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THOMAS JOHNES, ESQ. Memoirs of the life of Sir John Froissart



Sir John Froissart's Chronicles of England, France, Spain and the Ajoining Countries from the latter part of the reign of Edward II to the coronation of Henry IV in 12 volumes 

Chronicles of Enguerrand De Monstrelet (Sir John Froissart's Chronicles continuation) in 13 volumes 

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Memoirs of the life of Sir John Froissart
page 6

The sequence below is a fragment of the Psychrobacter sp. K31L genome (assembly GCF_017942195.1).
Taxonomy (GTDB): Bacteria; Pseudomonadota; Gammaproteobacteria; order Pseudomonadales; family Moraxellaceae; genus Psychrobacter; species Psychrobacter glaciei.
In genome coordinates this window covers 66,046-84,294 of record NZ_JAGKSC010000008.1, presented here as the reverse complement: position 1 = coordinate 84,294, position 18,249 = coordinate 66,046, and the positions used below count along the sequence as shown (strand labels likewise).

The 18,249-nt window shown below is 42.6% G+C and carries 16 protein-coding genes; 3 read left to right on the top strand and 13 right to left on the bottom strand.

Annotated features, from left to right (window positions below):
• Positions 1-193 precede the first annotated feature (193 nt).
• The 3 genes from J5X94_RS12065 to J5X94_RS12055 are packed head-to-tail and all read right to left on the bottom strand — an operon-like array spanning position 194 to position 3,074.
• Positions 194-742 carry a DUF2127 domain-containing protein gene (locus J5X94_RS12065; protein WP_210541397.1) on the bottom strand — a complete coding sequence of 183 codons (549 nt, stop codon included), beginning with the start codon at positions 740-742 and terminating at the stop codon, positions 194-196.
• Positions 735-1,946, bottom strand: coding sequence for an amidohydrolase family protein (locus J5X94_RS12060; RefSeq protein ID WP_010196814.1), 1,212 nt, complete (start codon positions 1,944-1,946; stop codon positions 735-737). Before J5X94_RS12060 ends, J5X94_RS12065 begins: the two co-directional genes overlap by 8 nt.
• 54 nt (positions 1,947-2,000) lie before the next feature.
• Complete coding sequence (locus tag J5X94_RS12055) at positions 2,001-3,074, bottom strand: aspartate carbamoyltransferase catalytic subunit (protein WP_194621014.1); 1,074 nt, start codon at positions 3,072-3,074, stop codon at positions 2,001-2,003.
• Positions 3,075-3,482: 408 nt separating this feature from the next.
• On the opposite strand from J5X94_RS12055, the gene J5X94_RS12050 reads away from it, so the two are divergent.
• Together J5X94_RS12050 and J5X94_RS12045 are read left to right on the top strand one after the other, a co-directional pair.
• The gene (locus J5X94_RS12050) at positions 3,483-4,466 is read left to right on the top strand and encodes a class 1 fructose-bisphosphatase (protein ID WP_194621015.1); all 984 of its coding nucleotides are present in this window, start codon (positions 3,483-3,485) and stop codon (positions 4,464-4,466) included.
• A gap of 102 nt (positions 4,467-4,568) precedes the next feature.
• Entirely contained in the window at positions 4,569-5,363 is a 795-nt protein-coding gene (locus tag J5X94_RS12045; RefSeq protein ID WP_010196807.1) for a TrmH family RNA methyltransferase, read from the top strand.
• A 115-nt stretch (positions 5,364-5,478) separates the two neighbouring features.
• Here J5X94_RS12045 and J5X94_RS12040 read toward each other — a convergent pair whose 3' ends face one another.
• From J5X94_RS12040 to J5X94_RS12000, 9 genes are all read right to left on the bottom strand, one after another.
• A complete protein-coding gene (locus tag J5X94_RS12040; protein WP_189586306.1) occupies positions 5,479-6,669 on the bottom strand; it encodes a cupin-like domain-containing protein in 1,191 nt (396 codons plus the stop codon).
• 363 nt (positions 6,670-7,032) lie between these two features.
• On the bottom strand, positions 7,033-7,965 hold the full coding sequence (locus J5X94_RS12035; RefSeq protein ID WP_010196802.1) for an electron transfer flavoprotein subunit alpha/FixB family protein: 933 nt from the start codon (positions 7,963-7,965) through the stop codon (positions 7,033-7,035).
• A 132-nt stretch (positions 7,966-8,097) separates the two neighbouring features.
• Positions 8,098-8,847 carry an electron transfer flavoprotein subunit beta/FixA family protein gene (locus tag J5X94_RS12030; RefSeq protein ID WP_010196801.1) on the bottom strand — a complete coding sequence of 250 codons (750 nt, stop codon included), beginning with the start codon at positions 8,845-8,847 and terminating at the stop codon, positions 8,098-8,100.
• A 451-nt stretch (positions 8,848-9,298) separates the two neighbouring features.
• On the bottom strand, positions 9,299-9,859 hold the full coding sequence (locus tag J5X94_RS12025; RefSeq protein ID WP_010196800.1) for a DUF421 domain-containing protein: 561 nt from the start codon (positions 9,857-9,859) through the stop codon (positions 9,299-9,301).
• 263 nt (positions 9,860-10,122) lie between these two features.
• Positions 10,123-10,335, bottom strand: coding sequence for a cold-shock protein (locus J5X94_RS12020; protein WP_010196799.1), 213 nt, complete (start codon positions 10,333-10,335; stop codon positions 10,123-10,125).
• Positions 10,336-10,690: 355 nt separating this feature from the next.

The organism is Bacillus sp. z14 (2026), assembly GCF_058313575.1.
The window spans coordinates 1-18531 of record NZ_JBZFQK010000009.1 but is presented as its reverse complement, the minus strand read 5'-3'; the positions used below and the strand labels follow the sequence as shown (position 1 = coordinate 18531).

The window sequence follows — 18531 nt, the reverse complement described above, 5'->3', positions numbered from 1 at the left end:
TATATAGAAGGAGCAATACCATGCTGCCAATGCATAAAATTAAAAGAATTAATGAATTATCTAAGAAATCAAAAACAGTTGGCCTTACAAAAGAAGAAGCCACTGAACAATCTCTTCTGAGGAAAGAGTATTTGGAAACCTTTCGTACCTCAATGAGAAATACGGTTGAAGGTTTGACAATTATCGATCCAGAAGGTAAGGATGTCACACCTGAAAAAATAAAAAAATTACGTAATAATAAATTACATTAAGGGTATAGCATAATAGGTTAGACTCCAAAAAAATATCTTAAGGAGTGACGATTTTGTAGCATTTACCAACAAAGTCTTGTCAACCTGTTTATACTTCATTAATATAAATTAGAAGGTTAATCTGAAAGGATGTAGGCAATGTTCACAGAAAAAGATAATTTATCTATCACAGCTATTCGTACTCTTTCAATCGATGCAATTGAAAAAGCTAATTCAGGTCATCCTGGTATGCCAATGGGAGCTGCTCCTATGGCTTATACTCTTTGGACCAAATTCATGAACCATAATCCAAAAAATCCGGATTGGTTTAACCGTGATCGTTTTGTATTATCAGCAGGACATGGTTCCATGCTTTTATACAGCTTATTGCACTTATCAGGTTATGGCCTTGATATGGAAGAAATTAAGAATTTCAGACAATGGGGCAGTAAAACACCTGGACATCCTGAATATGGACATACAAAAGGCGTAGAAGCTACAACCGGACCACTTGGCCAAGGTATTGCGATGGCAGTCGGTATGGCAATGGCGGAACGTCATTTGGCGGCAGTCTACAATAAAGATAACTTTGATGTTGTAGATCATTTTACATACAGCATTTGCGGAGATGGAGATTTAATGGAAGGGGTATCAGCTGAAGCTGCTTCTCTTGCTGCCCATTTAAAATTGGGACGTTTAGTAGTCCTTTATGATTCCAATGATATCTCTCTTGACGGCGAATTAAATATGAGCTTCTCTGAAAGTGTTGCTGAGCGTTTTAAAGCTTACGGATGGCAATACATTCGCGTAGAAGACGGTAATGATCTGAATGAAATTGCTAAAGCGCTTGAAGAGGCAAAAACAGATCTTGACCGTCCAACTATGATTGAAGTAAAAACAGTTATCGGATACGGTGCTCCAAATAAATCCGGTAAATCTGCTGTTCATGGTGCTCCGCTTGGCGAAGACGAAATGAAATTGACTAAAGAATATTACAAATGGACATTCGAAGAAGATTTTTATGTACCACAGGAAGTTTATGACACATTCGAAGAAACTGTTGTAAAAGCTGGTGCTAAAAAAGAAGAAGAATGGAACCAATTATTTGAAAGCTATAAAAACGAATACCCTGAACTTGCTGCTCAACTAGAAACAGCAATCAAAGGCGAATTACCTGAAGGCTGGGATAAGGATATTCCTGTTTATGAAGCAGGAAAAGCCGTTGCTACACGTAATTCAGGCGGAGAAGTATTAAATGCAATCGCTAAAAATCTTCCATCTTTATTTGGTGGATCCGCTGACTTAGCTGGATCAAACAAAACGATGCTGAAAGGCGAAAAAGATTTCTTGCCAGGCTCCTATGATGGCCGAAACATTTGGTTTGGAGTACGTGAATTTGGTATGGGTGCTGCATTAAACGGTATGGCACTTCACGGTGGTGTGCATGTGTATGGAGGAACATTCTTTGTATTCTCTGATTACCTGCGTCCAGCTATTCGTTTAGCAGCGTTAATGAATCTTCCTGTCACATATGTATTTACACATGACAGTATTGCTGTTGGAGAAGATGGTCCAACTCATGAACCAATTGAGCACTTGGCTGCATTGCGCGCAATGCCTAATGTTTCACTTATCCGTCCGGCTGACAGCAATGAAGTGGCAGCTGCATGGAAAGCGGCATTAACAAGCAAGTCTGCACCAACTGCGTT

•*bat (his god, calling 'to minci the protection he had givep*him-from four years of age9 ordered him to revife the difpute of thefe three divinities; that lie had confirmed the judgment of Paris; and that Venus had promifed him, as a recompence9 a miftrds more beautiful than the fair Helen, and of fuch high birth that from the fcene of the .poem to Gonftantioople there was not earl, duke, king nor. emperor, who would not have efteemed himfelf fortunate in obtaining her. He was to fervé this beauty for ten years, and his whole life was to be devoted to the adoration of that divinity who had made him fuch fair promifes. FroMEurt had been early attached to romances : that of Cleomades was the firft inftrument by which love was enabled to captivate him. He found it in the hands of a young maiden, who invited him to read it with her : he readily -contented, for fuch complaifant attentions -coft little. There was loon formed between them a literary connexion. Froiflart lent her-the romance of the ê Baàkm «TAmoarsV and availed himfelf of the •opportunity to -flip into it a ballad* In which he firft fpoke of his love. This fpark of afièétion became a flame which nothing could extinguifh ; -and Froiflart, having experienced all that agitation which a firft paflion infpires, was almoft reduced to defpair on hearing that his miftrefs was on the pointcf being married.: his exceffive grief overwhelmed him, and caufed Mm a fit of iMnefe whicttlafted three months. The beft refoluion he could take was to travel, in order to diffipate his chagrin, and to recover his health. Ms his journey was performed with a large company, he was forced to hide his trouble by more than ordinary attention to the common obfervances of fociety. After two days travelling, during which he had never ceaièd making verfes in honour of his miftrefs, he arrived at a town, which I believe to be Calais, where he embarked. During his pafiage, the weather was fo tempefluous as to threaten an immediate wreck of the veflel : this, "however, .was not capable of fufpending .his application in finMhing a rondeau which he had begun in honour of his love. The weather became xalm, and the rondeau was completed, when he found himfelf on a coaft, . • M. de St Palaye, in a note, frjs he is not acquainted with this romance. Bâillon ugm&e .miff.

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